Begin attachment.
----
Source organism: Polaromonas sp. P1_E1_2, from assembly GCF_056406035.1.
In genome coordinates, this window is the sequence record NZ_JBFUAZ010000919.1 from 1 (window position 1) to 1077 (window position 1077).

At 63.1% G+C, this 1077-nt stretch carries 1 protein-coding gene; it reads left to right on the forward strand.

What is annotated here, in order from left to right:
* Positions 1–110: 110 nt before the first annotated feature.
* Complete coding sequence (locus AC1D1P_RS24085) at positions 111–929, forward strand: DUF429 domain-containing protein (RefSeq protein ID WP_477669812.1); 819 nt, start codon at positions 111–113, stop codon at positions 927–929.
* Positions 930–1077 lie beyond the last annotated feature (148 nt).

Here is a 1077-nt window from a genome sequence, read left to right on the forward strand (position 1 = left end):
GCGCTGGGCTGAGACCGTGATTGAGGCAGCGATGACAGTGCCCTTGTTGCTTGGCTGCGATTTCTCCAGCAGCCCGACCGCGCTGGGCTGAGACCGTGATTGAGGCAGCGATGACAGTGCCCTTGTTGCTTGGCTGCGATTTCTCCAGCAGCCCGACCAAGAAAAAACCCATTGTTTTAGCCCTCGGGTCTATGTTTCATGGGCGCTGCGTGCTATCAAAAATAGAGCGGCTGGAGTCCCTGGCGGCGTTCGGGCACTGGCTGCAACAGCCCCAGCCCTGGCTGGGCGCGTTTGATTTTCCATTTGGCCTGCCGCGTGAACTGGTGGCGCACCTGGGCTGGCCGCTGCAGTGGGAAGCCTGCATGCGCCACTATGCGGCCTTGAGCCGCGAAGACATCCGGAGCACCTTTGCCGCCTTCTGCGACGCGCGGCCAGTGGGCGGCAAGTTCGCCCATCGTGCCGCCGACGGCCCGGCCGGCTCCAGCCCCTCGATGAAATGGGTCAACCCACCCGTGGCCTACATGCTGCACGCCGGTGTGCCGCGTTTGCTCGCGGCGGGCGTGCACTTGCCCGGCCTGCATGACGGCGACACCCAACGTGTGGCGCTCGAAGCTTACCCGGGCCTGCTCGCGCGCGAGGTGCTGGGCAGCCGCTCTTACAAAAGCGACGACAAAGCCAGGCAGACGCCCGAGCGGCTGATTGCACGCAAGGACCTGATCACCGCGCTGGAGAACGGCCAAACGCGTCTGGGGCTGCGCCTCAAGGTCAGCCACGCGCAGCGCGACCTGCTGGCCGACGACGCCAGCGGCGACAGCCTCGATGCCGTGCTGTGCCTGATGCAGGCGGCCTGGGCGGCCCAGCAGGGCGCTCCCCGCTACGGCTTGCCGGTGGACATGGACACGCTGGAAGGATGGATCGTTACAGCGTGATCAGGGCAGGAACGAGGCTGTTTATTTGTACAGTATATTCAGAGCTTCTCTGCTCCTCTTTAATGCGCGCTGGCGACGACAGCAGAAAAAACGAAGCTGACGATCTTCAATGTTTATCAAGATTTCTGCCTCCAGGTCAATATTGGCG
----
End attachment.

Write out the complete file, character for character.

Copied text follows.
Source organism: Polaromonas sp. P1_E1_2, from assembly GCF_056406035.1.
In genome coordinates, this window is the sequence record NZ_JBFUAZ010000919.1 from 1 (window position 1) to 1077 (window position 1077).

At 63.1% G+C, this 1077-nt stretch carries 1 protein-coding gene; it reads left to right on the forward strand.

What is annotated here, in order from left to right:
* Positions 1–110: 110 nt before the first annotated feature.
* Complete coding sequence (locus AC1D1P_RS24085) at positions 111–929, forward strand: DUF429 domain-containing protein (RefSeq protein ID WP_477669812.1); 819 nt, start codon at positions 111–113, stop codon at positions 927–929.
* Positions 930–1077 lie beyond the last annotated feature (148 nt).

Here is a 1077-nt window from a genome sequence, read left to right on the forward strand (position 1 = left end):
GCGCTGGGCTGAGACCGTGATTGAGGCAGCGATGACAGTGCCCTTGTTGCTTGGCTGCGATTTCTCCAGCAGCCCGACCGCGCTGGGCTGAGACCGTGATTGAGGCAGCGATGACAGTGCCCTTGTTGCTTGGCTGCGATTTCTCCAGCAGCCCGACCAAGAAAAAACCCATTGTTTTAGCCCTCGGGTCTATGTTTCATGGGCGCTGCGTGCTATCAAAAATAGAGCGGCTGGAGTCCCTGGCGGCGTTCGGGCACTGGCTGCAACAGCCCCAGCCCTGGCTGGGCGCGTTTGATTTTCCATTTGGCCTGCCGCGTGAACTGGTGGCGCACCTGGGCTGGCCGCTGCAGTGGGAAGCCTGCATGCGCCACTATGCGGCCTTGAGCCGCGAAGACATCCGGAGCACCTTTGCCGCCTTCTGCGACGCGCGGCCAGTGGGCGGCAAGTTCGCCCATCGTGCCGCCGACGGCCCGGCCGGCTCCAGCCCCTCGATGAAATGGGTCAACCCACCCGTGGCCTACATGCTGCACGCCGGTGTGCCGCGTTTGCTCGCGGCGGGCGTGCACTTGCCCGGCCTGCATGACGGCGACACCCAACGTGTGGCGCTCGAAGCTTACCCGGGCCTGCTCGCGCGCGAGGTGCTGGGCAGCCGCTCTTACAAAAGCGACGACAAAGCCAGGCAGACGCCCGAGCGGCTGATTGCACGCAAGGACCTGATCACCGCGCTGGAGAACGGCCAAACGCGTCTGGGGCTGCGCCTCAAGGTCAGCCACGCGCAGCGCGACCTGCTGGCCGACGACGCCAGCGGCGACAGCCTCGATGCCGTGCTGTGCCTGATGCAGGCGGCCTGGGCGGCCCAGCAGGGCGCTCCCCGCTACGGCTTGCCGGTGGACATGGACACGCTGGAAGGATGGATCGTTACAGCGTGATCAGGGCAGGAACGAGGCTGTTTATTTGTACAGTATATTCAGAGCTTCTCTGCTCCTCTTTAATGCGCGCTGGCGACGACAGCAGAAAAAACGAAGCTGACGATCTTCAATGTTTATCAAGATTTCTGCCTCCAGGTCAATATTGGCG